For many Brazilians hosting the World Cup has been a less than ideal way for the country to spend its money. In the run-up to the Cup, protests raged across the country and have continued, on a smaller scale, throughout the competition. The thinking goes for World Cup hosts, like Brazil, and South Africa before it, that the economic and marketing potential of playing host is a form of national progress that requires sacrifices. Whether or not the ends justify the means, or if the sacrifices are spread evenly, for some 200 families in host city of Recife, the World Cup certainly seems like a boondoggle they’re paying for.
CNN has the story of more than 200 families who were forcibly evicted from their homes so a new expressway could help ferry passengers, and the games could go on. It’s a bitter pill to swallow under any circumstance, but even more so, as CNN reports, because the expressway was never even finished. Here’s more from CNN:
The original plan was to double a bus terminal in size and build the road to make it easier for fans to get to the Recife stadium. The road and the expansion of the bus terminal were part of a mobility project for the World Cup. Construction hasn't started and many of those who were evicted are angry and frustrated... Paula Oliveira and Marcus Andre Dos Santos lost their property… "It is like another slap in the face,” Oliveira said. “We are poor and the government can do what they want with us. We are humans and we were stripped of our rights. And look: they left this mess."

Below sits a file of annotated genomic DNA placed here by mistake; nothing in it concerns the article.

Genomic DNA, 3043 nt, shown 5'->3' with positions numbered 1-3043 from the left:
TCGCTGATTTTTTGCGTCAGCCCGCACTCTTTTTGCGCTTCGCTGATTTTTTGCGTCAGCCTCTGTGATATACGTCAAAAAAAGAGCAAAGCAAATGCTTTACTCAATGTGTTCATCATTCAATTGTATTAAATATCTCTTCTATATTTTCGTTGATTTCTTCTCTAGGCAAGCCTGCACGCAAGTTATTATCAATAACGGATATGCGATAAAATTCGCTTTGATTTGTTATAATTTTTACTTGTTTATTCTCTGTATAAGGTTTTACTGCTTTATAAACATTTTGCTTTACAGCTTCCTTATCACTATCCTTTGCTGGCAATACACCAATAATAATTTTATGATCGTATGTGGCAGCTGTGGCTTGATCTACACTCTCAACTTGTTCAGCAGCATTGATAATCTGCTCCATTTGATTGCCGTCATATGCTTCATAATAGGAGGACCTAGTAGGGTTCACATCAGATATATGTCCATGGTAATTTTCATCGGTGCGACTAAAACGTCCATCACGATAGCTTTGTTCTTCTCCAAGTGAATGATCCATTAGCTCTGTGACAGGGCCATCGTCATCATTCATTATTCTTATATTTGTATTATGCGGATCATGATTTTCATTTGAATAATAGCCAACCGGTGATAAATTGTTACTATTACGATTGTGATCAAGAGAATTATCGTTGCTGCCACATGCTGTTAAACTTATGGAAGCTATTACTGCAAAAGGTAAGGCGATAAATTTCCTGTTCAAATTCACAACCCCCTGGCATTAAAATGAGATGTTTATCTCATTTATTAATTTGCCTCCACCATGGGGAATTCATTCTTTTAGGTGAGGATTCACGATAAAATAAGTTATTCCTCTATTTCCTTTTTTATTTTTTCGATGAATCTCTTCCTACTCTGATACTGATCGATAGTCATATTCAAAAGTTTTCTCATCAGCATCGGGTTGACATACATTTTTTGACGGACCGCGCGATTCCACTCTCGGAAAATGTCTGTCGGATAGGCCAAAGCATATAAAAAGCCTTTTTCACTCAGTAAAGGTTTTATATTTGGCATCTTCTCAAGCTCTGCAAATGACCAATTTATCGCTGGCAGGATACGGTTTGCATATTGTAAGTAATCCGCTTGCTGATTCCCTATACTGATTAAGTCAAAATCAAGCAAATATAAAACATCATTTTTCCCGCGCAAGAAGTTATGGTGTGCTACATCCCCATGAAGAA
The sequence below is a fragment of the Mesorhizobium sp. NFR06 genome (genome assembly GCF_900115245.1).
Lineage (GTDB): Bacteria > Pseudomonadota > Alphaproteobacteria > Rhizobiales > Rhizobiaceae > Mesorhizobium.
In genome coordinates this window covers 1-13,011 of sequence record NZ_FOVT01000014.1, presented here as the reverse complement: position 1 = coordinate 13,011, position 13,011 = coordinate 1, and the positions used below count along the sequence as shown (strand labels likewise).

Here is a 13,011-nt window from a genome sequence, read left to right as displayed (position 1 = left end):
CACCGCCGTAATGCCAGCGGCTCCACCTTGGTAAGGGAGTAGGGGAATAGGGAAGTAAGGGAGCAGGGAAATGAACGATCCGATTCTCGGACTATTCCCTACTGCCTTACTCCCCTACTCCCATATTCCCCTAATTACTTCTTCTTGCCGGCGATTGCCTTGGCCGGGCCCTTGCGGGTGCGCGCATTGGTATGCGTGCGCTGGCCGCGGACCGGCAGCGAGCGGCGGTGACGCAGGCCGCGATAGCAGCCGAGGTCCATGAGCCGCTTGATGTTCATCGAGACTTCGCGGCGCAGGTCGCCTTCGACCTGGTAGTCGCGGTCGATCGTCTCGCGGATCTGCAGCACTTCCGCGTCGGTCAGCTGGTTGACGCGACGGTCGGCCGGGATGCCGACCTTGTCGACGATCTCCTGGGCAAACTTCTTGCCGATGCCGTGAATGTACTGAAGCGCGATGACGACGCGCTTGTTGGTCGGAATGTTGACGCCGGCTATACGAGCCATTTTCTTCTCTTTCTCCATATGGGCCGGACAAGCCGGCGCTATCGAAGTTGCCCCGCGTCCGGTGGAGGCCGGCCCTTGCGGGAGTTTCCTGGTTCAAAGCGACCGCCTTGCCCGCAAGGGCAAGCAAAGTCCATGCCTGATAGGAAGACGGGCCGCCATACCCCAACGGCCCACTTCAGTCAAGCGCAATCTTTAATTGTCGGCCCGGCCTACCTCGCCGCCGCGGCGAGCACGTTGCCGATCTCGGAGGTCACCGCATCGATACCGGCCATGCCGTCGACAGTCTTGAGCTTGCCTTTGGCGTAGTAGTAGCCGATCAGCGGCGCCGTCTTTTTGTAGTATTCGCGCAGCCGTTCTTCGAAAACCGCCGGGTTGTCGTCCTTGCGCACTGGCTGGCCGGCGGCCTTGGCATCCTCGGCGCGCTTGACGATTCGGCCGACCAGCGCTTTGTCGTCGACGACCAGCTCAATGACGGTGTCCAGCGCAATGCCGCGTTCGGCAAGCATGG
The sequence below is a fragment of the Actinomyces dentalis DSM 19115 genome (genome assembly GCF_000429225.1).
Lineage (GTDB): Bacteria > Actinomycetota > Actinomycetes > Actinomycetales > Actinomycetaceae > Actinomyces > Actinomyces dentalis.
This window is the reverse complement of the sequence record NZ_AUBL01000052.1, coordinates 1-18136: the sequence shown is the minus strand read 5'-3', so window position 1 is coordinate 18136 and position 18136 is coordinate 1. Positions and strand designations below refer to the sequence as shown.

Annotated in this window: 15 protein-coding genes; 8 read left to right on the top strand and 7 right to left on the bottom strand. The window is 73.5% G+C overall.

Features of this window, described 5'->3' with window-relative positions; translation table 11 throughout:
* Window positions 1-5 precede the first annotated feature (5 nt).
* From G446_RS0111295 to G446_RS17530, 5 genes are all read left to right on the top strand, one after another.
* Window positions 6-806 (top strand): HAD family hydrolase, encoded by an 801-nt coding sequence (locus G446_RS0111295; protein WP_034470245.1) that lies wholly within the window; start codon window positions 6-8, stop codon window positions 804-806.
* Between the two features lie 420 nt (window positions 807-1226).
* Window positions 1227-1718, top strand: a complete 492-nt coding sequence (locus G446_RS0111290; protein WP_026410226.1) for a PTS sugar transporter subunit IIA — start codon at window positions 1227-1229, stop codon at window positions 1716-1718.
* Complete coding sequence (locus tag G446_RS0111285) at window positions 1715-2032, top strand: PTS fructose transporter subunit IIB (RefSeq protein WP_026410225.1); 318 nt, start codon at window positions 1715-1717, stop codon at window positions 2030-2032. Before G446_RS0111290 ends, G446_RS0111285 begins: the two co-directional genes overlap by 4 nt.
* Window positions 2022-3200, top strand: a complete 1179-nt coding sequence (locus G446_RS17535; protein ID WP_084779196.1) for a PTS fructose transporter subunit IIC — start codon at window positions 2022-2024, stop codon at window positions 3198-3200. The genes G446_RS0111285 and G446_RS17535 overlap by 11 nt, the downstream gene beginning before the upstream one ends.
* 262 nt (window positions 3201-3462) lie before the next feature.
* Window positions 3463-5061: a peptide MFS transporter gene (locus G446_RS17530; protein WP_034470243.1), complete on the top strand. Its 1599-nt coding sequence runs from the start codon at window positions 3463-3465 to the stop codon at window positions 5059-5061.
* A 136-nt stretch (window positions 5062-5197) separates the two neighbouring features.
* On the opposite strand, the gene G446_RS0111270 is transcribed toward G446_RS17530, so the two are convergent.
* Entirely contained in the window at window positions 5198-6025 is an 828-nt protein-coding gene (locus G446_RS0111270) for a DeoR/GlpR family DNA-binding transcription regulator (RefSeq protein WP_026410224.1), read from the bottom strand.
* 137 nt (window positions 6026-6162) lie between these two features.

TODAY IN SLATE
The Irritating Confidante
John Dickerson on Ben Bradlee’s fascinating relationship with John F. Kennedy.
My Father Invented Social Networking at a Girls’ Reform School in the 1930s
Renée Zellweger’s New Face Is Too Real
Sleater-Kinney Was Once America’s Best Rock Band
Can it be again?
The All The President’s Men Scene That Captured Ben Bradlee
Is It Better to Be a Hero Like Batman?
Or an altruist like Bruce Wayne?
Driving in Circles
The autonomous Google car may never actually happen.